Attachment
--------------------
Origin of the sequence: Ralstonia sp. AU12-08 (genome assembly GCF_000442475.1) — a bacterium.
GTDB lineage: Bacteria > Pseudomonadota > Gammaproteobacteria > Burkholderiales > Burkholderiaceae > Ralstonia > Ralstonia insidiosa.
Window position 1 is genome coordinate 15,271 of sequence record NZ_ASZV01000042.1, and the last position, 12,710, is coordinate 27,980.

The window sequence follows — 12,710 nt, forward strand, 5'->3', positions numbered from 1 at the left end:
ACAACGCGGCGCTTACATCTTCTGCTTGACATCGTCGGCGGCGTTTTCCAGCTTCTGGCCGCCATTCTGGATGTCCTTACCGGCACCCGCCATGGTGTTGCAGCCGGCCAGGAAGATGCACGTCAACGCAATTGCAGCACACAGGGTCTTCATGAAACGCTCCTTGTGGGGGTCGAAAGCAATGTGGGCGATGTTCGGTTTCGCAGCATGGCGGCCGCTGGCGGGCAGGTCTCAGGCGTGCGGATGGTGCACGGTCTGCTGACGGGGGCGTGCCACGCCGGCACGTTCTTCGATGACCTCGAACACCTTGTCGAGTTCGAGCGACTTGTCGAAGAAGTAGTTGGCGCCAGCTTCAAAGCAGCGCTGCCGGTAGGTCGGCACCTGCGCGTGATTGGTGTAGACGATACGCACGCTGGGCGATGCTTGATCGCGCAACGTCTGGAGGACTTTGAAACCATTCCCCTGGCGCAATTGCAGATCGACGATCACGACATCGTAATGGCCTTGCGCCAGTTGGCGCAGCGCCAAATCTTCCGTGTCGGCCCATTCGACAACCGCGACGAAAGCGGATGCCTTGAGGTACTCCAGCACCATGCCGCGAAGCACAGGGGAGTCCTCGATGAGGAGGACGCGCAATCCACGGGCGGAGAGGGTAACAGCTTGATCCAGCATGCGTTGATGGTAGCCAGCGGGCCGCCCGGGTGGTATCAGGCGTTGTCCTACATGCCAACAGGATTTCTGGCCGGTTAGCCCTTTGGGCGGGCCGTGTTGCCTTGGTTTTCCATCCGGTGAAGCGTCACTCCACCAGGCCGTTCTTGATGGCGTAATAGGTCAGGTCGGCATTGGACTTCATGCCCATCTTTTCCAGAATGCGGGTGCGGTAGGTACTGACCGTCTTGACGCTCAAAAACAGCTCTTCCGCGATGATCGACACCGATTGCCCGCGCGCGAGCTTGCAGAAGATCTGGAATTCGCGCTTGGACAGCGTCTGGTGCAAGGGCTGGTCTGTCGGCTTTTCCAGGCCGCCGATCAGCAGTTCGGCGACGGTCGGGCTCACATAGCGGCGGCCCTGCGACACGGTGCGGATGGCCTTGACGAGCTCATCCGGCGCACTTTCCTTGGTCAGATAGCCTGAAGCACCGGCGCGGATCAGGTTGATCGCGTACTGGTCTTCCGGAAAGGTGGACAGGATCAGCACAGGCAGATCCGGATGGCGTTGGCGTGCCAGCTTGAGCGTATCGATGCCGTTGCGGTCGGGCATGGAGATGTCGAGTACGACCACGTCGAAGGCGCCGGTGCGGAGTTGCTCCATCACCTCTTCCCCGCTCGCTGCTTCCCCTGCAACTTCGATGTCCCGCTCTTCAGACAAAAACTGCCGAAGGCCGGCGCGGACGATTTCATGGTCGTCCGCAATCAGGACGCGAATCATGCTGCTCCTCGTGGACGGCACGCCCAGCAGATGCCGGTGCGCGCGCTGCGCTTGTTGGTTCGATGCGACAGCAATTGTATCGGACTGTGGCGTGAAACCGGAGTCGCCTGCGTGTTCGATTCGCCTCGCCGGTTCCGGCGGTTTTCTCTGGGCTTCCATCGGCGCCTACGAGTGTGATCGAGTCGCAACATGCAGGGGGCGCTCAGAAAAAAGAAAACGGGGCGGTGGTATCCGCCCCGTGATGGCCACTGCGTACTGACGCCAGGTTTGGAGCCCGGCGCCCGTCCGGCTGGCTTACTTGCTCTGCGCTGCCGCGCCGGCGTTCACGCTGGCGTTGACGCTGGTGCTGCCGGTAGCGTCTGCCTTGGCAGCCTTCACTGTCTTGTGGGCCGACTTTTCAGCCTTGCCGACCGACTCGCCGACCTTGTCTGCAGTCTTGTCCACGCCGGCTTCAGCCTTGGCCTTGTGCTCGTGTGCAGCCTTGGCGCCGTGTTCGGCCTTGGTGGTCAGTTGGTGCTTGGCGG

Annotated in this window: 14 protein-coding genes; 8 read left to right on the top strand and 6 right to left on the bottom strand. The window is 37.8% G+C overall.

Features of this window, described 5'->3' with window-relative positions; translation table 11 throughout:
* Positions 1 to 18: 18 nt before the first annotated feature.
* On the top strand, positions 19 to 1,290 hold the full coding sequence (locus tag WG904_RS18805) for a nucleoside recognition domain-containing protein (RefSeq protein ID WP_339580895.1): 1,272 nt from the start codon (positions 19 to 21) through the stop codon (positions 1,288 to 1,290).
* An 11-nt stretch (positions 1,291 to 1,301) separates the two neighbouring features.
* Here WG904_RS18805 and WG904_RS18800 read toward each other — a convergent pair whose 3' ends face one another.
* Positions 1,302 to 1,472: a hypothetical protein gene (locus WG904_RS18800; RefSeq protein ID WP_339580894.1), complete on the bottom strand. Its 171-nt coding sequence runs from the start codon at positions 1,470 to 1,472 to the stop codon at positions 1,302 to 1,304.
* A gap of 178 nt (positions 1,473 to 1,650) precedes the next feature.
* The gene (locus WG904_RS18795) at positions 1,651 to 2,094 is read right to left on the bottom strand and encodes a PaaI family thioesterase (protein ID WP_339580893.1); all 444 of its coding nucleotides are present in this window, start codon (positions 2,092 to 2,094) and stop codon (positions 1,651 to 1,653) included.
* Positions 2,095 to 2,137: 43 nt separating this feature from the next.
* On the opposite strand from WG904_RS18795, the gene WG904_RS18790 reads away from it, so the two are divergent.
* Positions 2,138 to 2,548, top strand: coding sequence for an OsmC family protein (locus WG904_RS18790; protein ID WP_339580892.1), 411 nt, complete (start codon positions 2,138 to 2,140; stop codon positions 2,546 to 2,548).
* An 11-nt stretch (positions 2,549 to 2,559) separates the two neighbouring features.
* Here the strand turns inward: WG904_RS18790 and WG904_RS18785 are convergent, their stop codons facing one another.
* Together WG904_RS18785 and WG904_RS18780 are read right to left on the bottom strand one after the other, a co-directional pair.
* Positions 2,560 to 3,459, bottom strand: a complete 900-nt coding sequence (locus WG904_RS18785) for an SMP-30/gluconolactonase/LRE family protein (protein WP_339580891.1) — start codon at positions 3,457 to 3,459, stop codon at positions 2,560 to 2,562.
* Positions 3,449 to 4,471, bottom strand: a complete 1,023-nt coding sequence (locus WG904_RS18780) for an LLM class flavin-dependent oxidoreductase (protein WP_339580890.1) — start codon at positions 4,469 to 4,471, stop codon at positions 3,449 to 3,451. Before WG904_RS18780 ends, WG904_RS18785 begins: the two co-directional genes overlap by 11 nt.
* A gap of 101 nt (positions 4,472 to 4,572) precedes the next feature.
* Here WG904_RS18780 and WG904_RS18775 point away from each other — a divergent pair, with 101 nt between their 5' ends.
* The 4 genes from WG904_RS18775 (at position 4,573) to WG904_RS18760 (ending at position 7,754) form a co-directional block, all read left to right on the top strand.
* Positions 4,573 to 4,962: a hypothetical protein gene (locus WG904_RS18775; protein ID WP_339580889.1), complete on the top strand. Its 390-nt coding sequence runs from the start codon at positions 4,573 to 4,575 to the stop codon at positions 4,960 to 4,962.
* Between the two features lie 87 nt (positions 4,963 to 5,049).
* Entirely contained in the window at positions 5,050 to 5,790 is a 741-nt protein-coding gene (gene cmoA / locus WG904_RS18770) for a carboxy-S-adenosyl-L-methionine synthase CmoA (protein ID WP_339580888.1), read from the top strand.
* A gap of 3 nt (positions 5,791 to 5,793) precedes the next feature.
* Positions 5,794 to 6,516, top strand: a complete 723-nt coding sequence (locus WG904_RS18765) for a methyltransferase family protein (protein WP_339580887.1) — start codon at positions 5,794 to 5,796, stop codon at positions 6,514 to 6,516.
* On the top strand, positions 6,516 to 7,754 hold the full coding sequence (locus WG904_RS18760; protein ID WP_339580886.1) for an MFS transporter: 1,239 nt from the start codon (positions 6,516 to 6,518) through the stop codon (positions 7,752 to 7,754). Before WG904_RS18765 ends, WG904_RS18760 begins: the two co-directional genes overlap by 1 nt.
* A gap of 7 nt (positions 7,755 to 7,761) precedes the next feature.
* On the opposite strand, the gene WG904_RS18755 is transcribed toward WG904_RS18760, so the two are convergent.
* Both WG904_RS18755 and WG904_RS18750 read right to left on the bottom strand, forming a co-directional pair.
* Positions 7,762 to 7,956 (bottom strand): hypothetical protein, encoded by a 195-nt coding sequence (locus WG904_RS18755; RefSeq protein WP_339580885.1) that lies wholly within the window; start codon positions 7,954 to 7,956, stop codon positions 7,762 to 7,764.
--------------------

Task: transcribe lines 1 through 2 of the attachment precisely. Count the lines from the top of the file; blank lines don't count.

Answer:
Origin of the sequence: Ralstonia sp. AU12-08 (genome assembly GCF_000442475.1) — a bacterium.
GTDB lineage: Bacteria > Pseudomonadota > Gammaproteobacteria > Burkholderiales > Burkholderiaceae > Ralstonia > Ralstonia insidiosa.